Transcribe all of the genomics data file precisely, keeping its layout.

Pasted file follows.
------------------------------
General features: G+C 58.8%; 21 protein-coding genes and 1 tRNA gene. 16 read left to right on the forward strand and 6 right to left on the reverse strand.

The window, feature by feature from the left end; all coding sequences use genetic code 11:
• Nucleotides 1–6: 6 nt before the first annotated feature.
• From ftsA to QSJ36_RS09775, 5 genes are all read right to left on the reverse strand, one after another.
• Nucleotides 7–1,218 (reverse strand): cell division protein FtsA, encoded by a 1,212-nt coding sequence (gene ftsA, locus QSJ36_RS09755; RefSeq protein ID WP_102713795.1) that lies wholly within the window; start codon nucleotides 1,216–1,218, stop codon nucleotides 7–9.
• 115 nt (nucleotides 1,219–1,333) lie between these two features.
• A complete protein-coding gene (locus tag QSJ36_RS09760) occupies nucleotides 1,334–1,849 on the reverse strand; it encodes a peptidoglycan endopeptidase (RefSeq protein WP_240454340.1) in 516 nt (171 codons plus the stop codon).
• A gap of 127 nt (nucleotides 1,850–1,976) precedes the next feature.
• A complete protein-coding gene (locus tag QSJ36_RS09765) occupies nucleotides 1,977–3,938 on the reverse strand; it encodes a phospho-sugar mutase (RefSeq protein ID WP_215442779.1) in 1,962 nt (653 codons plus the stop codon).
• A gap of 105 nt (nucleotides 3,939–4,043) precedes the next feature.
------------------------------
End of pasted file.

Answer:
General features: G+C 58.8%; 21 protein-coding genes and 1 tRNA gene. 16 read left to right on the forward strand and 6 right to left on the reverse strand.

The window, feature by feature from the left end; all coding sequences use genetic code 11:
• Nucleotides 1–6: 6 nt before the first annotated feature.
• From ftsA to QSJ36_RS09775, 5 genes are all read right to left on the reverse strand, one after another.
• Nucleotides 7–1,218 (reverse strand): cell division protein FtsA, encoded by a 1,212-nt coding sequence (gene ftsA, locus QSJ36_RS09755; RefSeq protein ID WP_102713795.1) that lies wholly within the window; start codon nucleotides 1,216–1,218, stop codon nucleotides 7–9.
• 115 nt (nucleotides 1,219–1,333) lie between these two features.
• A complete protein-coding gene (locus tag QSJ36_RS09760) occupies nucleotides 1,334–1,849 on the reverse strand; it encodes a peptidoglycan endopeptidase (RefSeq protein WP_240454340.1) in 516 nt (171 codons plus the stop codon).
• A gap of 127 nt (nucleotides 1,850–1,976) precedes the next feature.
• A complete protein-coding gene (locus tag QSJ36_RS09765) occupies nucleotides 1,977–3,938 on the reverse strand; it encodes a phospho-sugar mutase (RefSeq protein ID WP_215442779.1) in 1,962 nt (653 codons plus the stop codon).
• A gap of 105 nt (nucleotides 3,939–4,043) precedes the next feature.